Netherlands Code of Conduct for Research Integrity

The Netherlands Code of Conduct for Research Integrity was published on 14 September 2018 and The Code of Conduct entered into force on 1 October 2018.

Why is this code of conduct important:

It gives an overview of rights and duties for individual researchers as well as research groups or organizations dealing with research.

This Code has been adopted by many Dutch organizations like e.g. he Royal Netherlands Academy of Arts and Sciences (KNAW) and others.

The code  also respects the scope of international framework documents such as the Singapore Statement on Research Integrity (2010),the OECD’s Best Practices for Ensuring Scientific Integrity and Preventing Misconduct (2007) and ALLEA’s recently revised European Code of Conduct for Research Integrity (2017)

Contents of the Code of Conduct for Research Integrity

It covers and describes five ethical principles:






Many people wonder if research ethics and research integrity are the same things. Well it is clear that it is closely related. In most cases they say that research ethics is a subset of research integrity. We could say Research Integrity covers the full research process and research ethics focuses more on the principle of avoiding harm to research subjects.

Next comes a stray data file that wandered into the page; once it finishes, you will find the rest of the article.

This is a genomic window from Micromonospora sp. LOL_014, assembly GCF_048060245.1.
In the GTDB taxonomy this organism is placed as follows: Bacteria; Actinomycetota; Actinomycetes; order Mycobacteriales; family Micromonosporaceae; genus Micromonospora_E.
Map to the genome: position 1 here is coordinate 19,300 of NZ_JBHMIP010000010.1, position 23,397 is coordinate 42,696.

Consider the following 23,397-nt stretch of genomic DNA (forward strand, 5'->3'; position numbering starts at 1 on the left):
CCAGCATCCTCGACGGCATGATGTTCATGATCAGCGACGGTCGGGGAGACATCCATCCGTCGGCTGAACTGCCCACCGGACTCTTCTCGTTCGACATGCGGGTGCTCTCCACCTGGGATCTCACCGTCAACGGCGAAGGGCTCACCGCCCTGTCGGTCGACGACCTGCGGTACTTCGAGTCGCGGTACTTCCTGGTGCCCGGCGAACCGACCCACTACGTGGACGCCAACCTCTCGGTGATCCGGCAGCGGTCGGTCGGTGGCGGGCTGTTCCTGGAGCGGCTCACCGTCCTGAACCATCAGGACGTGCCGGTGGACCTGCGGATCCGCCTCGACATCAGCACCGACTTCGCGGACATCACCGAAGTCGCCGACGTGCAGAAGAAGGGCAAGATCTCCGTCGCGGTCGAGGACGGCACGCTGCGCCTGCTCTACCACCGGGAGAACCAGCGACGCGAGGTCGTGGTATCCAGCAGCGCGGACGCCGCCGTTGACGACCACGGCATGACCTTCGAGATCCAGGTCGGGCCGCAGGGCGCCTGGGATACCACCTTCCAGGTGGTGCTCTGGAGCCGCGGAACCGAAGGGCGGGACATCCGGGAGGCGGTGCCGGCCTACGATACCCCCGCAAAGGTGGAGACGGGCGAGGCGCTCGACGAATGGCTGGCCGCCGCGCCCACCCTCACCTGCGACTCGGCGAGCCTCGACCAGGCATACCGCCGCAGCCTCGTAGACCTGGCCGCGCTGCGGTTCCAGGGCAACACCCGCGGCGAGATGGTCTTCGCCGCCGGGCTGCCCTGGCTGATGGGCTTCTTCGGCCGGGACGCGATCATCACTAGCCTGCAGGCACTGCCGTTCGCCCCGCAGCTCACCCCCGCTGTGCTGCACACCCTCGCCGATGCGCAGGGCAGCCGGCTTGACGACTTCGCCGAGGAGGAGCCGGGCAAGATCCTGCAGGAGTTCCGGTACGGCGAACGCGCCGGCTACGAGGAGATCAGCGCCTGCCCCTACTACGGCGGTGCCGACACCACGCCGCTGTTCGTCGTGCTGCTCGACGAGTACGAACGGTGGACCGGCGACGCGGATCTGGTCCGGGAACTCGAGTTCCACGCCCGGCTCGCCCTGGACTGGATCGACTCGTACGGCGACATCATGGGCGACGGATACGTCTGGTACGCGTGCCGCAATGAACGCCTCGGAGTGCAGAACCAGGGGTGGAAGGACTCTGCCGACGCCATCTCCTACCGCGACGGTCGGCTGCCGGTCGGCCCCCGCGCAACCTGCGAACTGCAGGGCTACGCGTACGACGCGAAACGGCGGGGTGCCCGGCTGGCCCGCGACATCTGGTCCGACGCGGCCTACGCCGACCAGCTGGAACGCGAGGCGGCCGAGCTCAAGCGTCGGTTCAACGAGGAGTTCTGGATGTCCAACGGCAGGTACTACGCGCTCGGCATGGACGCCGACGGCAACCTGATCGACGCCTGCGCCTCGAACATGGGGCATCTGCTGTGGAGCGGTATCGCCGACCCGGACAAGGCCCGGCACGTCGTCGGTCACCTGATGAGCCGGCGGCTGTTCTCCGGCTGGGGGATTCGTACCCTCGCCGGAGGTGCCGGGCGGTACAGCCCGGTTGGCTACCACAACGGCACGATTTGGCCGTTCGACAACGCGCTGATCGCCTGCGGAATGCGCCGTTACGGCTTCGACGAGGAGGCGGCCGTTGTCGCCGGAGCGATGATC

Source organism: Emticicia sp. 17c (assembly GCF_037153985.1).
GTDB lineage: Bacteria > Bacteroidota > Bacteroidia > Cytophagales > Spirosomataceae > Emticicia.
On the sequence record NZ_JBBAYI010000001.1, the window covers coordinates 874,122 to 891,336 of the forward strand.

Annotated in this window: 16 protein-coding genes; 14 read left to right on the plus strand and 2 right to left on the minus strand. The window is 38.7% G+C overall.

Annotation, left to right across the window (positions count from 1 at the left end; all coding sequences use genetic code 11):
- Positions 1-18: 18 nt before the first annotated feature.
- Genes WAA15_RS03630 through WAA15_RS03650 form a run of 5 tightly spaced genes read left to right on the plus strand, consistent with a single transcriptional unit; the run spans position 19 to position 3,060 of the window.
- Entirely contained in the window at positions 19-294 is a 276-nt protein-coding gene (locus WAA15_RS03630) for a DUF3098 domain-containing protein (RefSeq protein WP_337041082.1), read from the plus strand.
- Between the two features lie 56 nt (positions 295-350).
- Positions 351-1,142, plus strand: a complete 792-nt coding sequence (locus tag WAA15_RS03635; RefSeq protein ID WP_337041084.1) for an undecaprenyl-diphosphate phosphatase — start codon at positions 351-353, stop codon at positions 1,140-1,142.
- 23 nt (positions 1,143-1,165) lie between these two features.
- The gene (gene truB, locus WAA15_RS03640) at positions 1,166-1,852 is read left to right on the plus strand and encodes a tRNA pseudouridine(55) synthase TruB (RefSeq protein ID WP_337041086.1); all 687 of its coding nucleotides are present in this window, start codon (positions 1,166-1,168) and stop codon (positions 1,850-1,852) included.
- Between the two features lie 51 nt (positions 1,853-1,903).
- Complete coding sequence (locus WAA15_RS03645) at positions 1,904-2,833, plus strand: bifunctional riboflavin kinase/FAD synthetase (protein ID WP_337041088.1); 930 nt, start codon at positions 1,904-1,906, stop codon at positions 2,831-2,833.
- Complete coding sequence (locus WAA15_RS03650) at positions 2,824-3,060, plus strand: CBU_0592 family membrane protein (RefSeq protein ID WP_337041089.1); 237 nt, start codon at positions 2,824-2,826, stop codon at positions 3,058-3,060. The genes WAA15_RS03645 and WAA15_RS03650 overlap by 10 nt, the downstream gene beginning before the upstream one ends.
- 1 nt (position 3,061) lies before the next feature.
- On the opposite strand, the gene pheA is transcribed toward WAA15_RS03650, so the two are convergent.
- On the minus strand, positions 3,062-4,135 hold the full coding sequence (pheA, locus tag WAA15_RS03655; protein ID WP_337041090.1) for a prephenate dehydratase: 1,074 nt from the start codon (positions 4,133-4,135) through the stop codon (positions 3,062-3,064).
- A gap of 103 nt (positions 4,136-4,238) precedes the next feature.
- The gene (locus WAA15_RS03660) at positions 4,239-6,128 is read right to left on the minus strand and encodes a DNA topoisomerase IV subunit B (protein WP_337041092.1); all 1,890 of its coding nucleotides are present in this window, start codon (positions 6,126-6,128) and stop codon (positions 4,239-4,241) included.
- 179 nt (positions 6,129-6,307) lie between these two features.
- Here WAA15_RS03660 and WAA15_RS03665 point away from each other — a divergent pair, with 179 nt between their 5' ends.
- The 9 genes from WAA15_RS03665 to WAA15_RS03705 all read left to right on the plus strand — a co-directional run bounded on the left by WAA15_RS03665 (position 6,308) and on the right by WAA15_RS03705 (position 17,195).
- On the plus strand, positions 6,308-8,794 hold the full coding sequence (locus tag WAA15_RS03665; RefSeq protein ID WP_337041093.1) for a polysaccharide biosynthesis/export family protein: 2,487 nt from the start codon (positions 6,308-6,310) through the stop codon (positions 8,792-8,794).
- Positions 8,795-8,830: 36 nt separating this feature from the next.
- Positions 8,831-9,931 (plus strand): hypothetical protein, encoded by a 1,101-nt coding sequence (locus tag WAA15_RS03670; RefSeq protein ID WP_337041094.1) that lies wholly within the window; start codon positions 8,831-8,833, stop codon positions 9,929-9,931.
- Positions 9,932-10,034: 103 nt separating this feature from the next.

All universities in the Netherlands are now developing their own policy on Research ethics derived from this Netherlands code.

Of course not all universities do this in the same way and I will explain below what happens in my University: the University of Twente (UT)

At UT we look at integrity from an integrated perspective and we see three different areas:

  1. academic/scientific integrity; includes research data management, research ethics and the overall research culture etc.
  2. social integrity; includes aggression protocol, code of conduct regarding relations at work etc.
  3. business integrity; includes security and ICT use, privacy of data of employees/students etc.

For each part the university is developing an action plan.

Some examples are:

  • implementation of ethical committees across UT and revision of integrity complaints procedure
  • assessment of external communication and awareness regarding integrity.
  • execution, development of data management plans and archiving of research data
  • training for postdocs and staff and integrity education in BSc/MSc curricula will be developed
  • researchers are asked to declare and sign the new code of conduct

I hope that with this blog we will start a series of blogs on Research Integrity in different countries.

So if you have suggestions to elaborate on this topic and what happens in your country on this front, please forward your blog posts to the ARL Section blog moderator at [email protected]

Marga Koelen
Research Support Coordinator
University of Twente, Faculty ITC